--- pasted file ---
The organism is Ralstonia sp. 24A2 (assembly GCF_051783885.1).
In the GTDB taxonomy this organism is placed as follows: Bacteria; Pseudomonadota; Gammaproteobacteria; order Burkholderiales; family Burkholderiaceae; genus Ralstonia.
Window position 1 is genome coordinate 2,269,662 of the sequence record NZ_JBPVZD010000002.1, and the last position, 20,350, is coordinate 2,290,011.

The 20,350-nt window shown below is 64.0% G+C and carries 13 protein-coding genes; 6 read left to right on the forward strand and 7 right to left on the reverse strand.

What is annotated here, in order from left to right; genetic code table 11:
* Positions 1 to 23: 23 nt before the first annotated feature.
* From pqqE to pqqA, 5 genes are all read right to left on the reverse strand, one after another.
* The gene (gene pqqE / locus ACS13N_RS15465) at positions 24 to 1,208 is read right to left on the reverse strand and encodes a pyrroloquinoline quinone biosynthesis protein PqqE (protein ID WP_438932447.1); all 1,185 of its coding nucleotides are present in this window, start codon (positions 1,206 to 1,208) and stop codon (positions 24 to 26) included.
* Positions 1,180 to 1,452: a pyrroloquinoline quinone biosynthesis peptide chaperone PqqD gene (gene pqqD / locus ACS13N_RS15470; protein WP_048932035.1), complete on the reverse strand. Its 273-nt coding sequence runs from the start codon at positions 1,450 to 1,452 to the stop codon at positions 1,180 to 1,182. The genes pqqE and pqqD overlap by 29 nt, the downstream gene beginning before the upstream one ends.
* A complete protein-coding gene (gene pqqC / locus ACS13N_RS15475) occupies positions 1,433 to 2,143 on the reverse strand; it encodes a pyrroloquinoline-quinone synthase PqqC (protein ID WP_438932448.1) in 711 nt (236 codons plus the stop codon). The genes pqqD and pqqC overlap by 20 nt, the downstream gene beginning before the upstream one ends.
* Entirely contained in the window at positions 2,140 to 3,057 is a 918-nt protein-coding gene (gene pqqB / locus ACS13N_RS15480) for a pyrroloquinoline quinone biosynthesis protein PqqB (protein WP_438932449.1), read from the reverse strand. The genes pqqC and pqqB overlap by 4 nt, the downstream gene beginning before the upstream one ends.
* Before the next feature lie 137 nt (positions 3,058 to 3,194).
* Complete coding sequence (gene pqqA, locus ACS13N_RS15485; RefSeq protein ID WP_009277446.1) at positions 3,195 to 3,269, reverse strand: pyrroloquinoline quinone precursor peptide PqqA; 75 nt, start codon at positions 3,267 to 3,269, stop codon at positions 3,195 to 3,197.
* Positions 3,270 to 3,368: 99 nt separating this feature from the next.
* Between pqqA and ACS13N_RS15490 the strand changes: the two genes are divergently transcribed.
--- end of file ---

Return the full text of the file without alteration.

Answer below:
The organism is Ralstonia sp. 24A2 (assembly GCF_051783885.1).
In the GTDB taxonomy this organism is placed as follows: Bacteria; Pseudomonadota; Gammaproteobacteria; order Burkholderiales; family Burkholderiaceae; genus Ralstonia.
Window position 1 is genome coordinate 2,269,662 of the sequence record NZ_JBPVZD010000002.1, and the last position, 20,350, is coordinate 2,290,011.

The 20,350-nt window shown below is 64.0% G+C and carries 13 protein-coding genes; 6 read left to right on the forward strand and 7 right to left on the reverse strand.

What is annotated here, in order from left to right; genetic code table 11:
* Positions 1 to 23: 23 nt before the first annotated feature.
* From pqqE to pqqA, 5 genes are all read right to left on the reverse strand, one after another.
* The gene (gene pqqE / locus ACS13N_RS15465) at positions 24 to 1,208 is read right to left on the reverse strand and encodes a pyrroloquinoline quinone biosynthesis protein PqqE (protein ID WP_438932447.1); all 1,185 of its coding nucleotides are present in this window, start codon (positions 1,206 to 1,208) and stop codon (positions 24 to 26) included.
* Positions 1,180 to 1,452: a pyrroloquinoline quinone biosynthesis peptide chaperone PqqD gene (gene pqqD / locus ACS13N_RS15470; protein WP_048932035.1), complete on the reverse strand. Its 273-nt coding sequence runs from the start codon at positions 1,450 to 1,452 to the stop codon at positions 1,180 to 1,182. The genes pqqE and pqqD overlap by 29 nt, the downstream gene beginning before the upstream one ends.
* A complete protein-coding gene (gene pqqC / locus ACS13N_RS15475) occupies positions 1,433 to 2,143 on the reverse strand; it encodes a pyrroloquinoline-quinone synthase PqqC (protein ID WP_438932448.1) in 711 nt (236 codons plus the stop codon). The genes pqqD and pqqC overlap by 20 nt, the downstream gene beginning before the upstream one ends.
* Entirely contained in the window at positions 2,140 to 3,057 is a 918-nt protein-coding gene (gene pqqB / locus ACS13N_RS15480) for a pyrroloquinoline quinone biosynthesis protein PqqB (protein WP_438932449.1), read from the reverse strand. The genes pqqC and pqqB overlap by 4 nt, the downstream gene beginning before the upstream one ends.
* Before the next feature lie 137 nt (positions 3,058 to 3,194).
* Complete coding sequence (gene pqqA, locus ACS13N_RS15485; RefSeq protein ID WP_009277446.1) at positions 3,195 to 3,269, reverse strand: pyrroloquinoline quinone precursor peptide PqqA; 75 nt, start codon at positions 3,267 to 3,269, stop codon at positions 3,195 to 3,197.
* Positions 3,270 to 3,368: 99 nt separating this feature from the next.
* Between pqqA and ACS13N_RS15490 the strand changes: the two genes are divergently transcribed.